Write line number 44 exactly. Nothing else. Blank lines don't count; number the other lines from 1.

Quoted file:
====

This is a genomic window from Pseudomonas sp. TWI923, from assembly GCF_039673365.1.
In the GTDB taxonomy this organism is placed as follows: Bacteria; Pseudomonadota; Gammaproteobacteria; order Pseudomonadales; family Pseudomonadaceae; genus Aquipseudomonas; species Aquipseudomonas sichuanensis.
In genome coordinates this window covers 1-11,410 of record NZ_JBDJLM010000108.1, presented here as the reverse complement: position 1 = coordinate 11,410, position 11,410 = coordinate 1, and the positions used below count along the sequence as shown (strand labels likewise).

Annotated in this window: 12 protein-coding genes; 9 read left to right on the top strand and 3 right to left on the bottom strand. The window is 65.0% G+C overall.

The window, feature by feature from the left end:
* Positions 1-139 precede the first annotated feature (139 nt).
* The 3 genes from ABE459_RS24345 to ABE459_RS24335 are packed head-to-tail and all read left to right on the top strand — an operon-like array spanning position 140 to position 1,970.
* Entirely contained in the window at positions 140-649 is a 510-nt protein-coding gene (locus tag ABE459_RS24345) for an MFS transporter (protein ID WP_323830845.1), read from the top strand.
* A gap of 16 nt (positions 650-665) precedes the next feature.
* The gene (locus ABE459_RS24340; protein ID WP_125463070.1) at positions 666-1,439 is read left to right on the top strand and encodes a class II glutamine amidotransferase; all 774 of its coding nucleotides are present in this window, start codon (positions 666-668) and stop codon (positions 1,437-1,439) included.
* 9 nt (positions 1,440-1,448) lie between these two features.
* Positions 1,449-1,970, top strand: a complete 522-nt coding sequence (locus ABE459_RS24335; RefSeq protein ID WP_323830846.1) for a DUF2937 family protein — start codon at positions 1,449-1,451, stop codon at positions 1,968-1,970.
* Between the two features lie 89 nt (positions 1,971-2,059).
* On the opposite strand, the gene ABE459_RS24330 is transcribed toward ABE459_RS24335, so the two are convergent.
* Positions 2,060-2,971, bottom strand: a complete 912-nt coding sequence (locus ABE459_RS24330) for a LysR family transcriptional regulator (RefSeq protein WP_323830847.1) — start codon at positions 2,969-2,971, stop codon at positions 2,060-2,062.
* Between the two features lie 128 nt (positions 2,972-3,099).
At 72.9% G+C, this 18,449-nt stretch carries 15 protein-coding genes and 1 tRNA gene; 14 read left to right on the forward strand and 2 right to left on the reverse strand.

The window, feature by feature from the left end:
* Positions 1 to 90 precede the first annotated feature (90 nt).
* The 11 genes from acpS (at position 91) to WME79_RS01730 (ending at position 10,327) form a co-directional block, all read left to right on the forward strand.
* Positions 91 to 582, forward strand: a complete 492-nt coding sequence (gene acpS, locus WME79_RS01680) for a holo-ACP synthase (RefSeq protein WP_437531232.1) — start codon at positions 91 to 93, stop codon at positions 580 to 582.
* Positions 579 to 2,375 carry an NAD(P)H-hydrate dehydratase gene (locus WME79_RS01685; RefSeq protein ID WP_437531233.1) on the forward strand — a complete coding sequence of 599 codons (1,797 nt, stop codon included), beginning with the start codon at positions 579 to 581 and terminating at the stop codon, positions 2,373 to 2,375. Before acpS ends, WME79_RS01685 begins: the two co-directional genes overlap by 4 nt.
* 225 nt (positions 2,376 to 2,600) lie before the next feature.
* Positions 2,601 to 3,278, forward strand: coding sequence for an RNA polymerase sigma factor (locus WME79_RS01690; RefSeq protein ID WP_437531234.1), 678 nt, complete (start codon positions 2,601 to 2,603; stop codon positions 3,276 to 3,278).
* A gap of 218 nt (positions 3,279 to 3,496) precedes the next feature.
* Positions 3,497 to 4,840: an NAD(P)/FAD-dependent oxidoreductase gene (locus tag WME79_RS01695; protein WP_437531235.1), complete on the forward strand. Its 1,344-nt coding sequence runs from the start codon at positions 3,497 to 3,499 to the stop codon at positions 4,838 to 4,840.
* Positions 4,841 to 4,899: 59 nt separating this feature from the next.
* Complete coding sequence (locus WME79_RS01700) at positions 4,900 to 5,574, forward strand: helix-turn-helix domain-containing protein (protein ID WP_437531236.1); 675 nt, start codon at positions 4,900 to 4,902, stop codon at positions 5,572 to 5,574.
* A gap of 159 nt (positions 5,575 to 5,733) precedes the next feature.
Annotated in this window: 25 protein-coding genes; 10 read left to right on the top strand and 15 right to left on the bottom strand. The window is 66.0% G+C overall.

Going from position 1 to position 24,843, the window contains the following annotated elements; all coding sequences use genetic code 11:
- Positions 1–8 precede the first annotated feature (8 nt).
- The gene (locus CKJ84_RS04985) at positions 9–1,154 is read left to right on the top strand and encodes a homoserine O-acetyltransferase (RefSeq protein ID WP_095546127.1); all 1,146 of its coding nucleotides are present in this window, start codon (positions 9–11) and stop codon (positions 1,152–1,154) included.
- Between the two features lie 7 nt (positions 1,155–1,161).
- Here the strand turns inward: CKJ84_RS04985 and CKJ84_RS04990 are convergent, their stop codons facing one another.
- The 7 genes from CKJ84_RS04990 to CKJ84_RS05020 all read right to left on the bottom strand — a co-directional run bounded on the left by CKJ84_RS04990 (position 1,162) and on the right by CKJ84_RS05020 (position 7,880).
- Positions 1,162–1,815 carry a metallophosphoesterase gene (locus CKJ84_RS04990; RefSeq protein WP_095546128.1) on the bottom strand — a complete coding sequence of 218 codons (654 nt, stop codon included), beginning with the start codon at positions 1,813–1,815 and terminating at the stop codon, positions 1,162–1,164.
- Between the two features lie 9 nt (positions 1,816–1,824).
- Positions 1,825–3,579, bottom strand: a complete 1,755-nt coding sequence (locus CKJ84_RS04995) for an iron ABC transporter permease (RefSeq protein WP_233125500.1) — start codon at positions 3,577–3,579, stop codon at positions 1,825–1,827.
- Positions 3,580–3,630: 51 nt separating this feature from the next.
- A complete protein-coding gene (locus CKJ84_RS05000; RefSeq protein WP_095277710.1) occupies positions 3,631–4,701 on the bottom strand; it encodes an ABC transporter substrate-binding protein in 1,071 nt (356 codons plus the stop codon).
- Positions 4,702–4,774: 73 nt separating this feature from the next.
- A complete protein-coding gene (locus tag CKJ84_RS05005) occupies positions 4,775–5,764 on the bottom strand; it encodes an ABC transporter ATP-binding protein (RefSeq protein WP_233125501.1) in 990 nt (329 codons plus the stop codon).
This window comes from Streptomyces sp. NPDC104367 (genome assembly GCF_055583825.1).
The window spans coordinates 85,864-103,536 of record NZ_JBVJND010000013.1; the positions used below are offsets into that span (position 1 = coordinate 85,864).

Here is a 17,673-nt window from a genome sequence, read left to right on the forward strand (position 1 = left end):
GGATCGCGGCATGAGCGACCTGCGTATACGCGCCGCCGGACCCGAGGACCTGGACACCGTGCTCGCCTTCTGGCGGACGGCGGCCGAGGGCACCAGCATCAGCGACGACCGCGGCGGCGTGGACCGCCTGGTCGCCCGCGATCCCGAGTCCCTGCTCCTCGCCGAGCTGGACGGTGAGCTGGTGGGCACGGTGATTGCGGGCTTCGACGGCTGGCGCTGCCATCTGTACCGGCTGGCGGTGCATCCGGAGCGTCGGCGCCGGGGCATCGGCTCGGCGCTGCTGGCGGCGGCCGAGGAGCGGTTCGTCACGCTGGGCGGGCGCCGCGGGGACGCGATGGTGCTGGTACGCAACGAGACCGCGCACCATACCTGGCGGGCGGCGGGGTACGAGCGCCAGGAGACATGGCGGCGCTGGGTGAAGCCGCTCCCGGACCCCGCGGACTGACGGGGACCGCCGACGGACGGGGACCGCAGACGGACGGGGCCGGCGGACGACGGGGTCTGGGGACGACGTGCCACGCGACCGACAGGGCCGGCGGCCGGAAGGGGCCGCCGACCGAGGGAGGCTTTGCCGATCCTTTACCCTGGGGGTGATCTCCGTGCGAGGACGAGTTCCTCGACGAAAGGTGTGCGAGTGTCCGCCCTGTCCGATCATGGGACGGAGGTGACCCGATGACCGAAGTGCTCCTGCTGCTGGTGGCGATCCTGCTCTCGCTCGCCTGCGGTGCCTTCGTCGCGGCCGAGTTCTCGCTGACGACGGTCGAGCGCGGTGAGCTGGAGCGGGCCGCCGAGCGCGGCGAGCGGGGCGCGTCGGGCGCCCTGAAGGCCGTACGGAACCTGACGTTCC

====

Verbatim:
This window comes from Streptomyces sp. NPDC104367 (genome assembly GCF_055583825.1).